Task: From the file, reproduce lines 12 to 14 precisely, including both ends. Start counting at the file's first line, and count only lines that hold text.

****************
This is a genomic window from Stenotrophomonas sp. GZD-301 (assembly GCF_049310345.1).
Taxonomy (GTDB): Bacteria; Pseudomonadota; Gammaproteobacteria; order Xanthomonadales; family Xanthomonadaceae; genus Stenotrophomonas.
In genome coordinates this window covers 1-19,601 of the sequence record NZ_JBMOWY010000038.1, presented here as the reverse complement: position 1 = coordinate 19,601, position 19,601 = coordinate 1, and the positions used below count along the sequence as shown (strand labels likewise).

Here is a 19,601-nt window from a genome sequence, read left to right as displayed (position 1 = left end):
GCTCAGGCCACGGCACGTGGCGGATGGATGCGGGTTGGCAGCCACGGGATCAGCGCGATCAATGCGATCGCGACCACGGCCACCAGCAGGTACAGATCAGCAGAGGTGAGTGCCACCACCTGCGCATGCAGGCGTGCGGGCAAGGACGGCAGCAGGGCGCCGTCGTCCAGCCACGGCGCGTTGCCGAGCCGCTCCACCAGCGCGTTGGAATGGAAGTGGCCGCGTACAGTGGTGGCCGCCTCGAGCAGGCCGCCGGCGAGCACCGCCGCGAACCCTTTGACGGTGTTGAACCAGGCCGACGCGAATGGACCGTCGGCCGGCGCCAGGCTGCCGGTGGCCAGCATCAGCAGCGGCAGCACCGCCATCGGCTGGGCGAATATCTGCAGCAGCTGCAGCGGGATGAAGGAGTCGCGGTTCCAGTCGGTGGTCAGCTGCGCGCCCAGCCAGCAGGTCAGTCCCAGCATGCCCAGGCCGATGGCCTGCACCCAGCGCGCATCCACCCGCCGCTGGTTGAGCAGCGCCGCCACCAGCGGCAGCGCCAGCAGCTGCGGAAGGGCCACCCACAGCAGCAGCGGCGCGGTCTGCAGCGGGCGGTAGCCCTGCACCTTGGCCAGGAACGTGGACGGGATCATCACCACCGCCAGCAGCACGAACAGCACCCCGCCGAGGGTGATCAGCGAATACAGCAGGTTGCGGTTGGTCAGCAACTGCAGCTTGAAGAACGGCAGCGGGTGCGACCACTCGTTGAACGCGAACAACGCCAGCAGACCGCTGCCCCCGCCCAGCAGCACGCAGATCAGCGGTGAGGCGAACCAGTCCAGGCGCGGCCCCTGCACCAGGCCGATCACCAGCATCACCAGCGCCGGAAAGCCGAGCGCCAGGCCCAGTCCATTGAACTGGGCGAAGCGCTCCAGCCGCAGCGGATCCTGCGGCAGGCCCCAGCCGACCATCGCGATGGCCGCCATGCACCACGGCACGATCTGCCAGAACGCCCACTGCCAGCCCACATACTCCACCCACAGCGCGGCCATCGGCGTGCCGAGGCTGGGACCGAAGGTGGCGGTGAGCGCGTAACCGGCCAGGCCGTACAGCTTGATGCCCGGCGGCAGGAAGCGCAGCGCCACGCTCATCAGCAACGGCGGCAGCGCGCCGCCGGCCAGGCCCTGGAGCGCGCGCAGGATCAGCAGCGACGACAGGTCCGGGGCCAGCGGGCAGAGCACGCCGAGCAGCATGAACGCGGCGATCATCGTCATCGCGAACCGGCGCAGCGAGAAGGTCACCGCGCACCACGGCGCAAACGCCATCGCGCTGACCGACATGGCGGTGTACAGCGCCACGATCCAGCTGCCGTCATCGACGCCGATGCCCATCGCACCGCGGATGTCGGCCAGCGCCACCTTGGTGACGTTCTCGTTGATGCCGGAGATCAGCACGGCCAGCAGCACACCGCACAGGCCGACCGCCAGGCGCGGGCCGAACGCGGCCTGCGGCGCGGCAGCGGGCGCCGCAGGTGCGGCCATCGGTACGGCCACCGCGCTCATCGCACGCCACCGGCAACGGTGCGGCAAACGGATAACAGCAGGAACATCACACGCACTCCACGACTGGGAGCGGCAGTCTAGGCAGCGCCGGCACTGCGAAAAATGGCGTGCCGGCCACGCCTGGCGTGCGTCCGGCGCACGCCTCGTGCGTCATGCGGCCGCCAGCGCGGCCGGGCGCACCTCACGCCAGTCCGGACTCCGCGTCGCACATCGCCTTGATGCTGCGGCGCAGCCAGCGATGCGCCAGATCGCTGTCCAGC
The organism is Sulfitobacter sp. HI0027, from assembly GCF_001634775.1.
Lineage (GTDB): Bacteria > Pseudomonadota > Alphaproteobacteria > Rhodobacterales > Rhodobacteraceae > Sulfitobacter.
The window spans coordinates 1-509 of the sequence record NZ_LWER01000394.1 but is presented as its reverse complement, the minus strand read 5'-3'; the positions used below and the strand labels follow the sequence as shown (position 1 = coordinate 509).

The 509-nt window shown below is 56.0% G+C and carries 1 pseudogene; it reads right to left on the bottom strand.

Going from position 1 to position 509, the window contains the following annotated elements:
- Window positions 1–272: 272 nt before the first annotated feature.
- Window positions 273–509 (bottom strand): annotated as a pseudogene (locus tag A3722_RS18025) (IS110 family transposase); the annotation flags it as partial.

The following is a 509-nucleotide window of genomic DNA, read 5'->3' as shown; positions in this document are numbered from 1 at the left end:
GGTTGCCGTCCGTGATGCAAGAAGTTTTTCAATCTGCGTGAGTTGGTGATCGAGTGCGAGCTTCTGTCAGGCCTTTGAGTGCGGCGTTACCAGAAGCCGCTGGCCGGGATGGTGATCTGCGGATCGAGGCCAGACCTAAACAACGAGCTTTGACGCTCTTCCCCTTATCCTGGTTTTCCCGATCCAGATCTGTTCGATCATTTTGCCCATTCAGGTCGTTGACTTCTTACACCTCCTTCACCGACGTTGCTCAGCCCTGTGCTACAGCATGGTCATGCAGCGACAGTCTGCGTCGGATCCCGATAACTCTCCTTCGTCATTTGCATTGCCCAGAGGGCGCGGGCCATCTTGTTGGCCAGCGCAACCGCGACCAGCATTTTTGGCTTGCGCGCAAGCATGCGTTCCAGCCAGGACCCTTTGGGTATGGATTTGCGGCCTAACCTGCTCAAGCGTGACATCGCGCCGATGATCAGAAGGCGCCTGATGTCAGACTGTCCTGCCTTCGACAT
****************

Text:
- Window positions 273–509 (bottom strand): annotated as a pseudogene (locus tag A3722_RS18025) (IS110 family transposase); the annotation flags it as partial.

The following is a 509-nucleotide window of genomic DNA, read 5'->3' as shown; positions in this document are numbered from 1 at the left end:
GGTTGCCGTCCGTGATGCAAGAAGTTTTTCAATCTGCGTGAGTTGGTGATCGAGTGCGAGCTTCTGTCAGGCCTTTGAGTGCGGCGTTACCAGAAGCCGCTGGCCGGGATGGTGATCTGCGGATCGAGGCCAGACCTAAACAACGAGCTTTGACGCTCTTCCCCTTATCCTGGTTTTCCCGATCCAGATCTGTTCGATCATTTTGCCCATTCAGGTCGTTGACTTCTTACACCTCCTTCACCGACGTTGCTCAGCCCTGTGCTACAGCATGGTCATGCAGCGACAGTCTGCGTCGGATCCCGATAACTCTCCTTCGTCATTTGCATTGCCCAGAGGGCGCGGGCCATCTTGTTGGCCAGCGCAACCGCGACCAGCATTTTTGGCTTGCGCGCAAGCATGCGTTCCAGCCAGGACCCTTTGGGTATGGATTTGCGGCCTAACCTGCTCAAGCGTGACATCGCGCCGATGATCAGAAGGCGCCTGATGTCAGACTGTCCTGCCTTCGACAT